Headed to the California Assembly Appropriations Committee today is SB 397 (Hueso), new legislation that would allow the DMV to create a new class of drivers license. This so-called “enhanced” license uses an Radio Frequency Identification (RFID) chip – the kind that factories and shippers use to track products. In this case, the person is the product, and the chip, embedded in an identity document we all carry every day, is our tracker.
[Update: on 8/21 SB 397 was put in the Appropriation Committee’s ‘suspense file,’ which is a holding pen for bills that present a fiscal impact above a $50,000 threshold. A vote of the committee will bring it back before the committee. We’ll keep you posted. You can track the bill’s history.]
How it works: you obtain the (for now) optional chip-embedded license and belly up to a state government counter or a federal border crossing. A scanner reads the unique identifier number in your license and associates you with your state-issued license record. ‘Belly up’ understates it: simply pass by within 150 feet of the scanner and you’re ID’d.
How it could work: you walk into a coffee shop or supermarket and somebody with a reader surreptitiously nets your credential. (According to a Mother Jones post about SB 397, that RFID scanner costs less than $40. We prefer the laptop dongle, above.) What happens next is – for now – left to the imagination:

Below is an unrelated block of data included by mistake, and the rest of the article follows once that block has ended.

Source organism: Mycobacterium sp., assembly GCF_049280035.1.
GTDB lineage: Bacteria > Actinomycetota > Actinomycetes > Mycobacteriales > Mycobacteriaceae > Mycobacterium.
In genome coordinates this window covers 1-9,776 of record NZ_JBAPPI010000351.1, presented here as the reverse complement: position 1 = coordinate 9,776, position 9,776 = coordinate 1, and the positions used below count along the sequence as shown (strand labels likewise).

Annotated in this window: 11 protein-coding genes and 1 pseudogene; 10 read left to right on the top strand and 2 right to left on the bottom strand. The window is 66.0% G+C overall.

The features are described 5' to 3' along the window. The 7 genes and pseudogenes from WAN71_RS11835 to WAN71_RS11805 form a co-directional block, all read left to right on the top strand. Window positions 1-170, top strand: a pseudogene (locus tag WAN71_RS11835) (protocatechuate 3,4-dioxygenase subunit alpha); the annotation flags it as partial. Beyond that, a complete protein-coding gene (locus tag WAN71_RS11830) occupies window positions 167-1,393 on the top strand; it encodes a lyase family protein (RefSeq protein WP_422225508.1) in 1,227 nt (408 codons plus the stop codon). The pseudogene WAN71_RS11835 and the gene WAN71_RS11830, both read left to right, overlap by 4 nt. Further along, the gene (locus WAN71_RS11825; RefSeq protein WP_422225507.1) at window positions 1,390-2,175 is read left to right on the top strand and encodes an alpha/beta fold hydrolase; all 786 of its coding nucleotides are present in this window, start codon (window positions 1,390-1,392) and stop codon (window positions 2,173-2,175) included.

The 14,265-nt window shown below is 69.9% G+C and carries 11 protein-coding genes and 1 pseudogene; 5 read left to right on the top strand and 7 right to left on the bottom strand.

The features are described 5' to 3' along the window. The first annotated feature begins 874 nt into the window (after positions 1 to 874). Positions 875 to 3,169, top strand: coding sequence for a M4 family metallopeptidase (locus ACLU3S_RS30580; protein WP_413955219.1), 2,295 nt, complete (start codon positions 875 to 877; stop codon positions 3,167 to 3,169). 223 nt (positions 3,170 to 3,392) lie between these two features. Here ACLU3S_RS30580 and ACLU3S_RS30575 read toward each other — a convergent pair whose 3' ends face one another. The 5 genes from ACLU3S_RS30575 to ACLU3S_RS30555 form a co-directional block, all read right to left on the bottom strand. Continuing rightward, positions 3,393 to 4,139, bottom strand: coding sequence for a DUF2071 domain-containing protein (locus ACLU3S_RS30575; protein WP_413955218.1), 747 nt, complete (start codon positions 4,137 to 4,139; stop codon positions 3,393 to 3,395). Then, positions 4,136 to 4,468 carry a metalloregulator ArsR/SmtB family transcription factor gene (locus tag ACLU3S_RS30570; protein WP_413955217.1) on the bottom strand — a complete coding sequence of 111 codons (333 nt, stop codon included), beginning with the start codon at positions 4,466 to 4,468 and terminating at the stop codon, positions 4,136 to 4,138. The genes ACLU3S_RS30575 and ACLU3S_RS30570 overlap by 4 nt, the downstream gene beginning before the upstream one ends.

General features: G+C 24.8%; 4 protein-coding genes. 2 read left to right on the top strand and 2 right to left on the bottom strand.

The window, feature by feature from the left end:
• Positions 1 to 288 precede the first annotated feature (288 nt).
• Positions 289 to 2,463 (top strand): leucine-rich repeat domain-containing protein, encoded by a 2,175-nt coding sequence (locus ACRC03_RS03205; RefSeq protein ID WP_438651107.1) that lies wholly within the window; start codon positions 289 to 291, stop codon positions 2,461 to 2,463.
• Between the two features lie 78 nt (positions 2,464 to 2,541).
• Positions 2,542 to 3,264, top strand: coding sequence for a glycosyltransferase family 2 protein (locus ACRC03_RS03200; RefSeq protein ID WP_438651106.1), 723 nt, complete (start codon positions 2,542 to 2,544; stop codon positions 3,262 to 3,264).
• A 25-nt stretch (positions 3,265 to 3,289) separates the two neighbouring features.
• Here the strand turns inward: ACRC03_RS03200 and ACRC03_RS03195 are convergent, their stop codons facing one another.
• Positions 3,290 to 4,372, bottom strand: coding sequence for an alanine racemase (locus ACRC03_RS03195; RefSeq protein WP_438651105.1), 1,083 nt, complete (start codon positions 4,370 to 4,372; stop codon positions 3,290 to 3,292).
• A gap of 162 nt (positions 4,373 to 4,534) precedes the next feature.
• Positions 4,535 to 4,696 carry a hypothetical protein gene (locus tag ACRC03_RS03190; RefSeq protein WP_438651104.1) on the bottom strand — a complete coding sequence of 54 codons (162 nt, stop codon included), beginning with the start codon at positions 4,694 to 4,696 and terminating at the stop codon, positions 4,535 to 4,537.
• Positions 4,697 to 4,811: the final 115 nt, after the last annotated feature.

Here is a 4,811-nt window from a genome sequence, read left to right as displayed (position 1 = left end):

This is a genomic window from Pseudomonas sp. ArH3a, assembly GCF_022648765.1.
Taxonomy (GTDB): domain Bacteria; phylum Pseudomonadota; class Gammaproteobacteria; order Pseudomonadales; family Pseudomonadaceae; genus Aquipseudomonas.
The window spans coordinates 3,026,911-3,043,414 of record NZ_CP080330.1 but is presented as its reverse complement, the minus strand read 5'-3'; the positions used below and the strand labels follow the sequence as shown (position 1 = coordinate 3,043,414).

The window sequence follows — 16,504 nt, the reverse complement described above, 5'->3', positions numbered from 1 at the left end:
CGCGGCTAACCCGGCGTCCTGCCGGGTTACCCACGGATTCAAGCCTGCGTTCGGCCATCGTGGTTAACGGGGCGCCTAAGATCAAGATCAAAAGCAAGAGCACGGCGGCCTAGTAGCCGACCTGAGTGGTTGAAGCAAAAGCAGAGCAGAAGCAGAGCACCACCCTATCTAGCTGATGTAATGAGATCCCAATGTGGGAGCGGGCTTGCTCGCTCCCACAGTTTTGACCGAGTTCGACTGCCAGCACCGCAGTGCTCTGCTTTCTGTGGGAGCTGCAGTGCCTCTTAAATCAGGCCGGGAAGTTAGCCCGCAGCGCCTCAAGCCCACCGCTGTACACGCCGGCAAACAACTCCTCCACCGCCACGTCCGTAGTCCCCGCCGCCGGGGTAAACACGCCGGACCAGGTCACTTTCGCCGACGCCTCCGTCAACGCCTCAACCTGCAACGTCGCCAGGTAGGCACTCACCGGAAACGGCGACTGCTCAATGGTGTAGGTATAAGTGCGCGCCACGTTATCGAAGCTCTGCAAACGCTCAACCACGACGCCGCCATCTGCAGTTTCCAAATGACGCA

- The identity thief matches your credential with a list of personal descriptors sprung from DMV, including name, address and birthdate – precisely the kind of data that identity thieves use to socially-engineer (i.e., ‘buffalo’) banks and credit card companies by phone;
- Local governments roll out scanners backed by a fat federal grant (much like license-plate readers today – a favored tool in Beverly Hills, by the way) which allows local law enforcement to track your movements through public places, on sidewalks, and at city gateways;
- When the federal government mandates that every state use RFID licenses, it begins to track people in real time with scanners embedded in mailboxes, lampposts, and every other public fixture wired into the ‘internet of things.’
With RFID–enabled licenses, all of our bodily movements, and our positions that were heretofore completely anonymous, are open to scrutiny. And there’s one thing that’s for sure: this is not for our convenience. Ask yourself how much confidence you have in the DMV or the State of California to keep the underlying licensing information confidential and you should find your position on this bill too.
The libertarian Cato Institute says Do not walk – run from SB 397. It view the legislation as the camel’s nose under the tent of individual privacy. The ACLU says SB 397 “lacks the basic safeguards necessary to protect our privacy and security” and offers a tool to contact your representatives. This proposed law lacks the basic safeguards necessary to protect our privacy, so we’re counting on our representatives to vote NO on SB 397.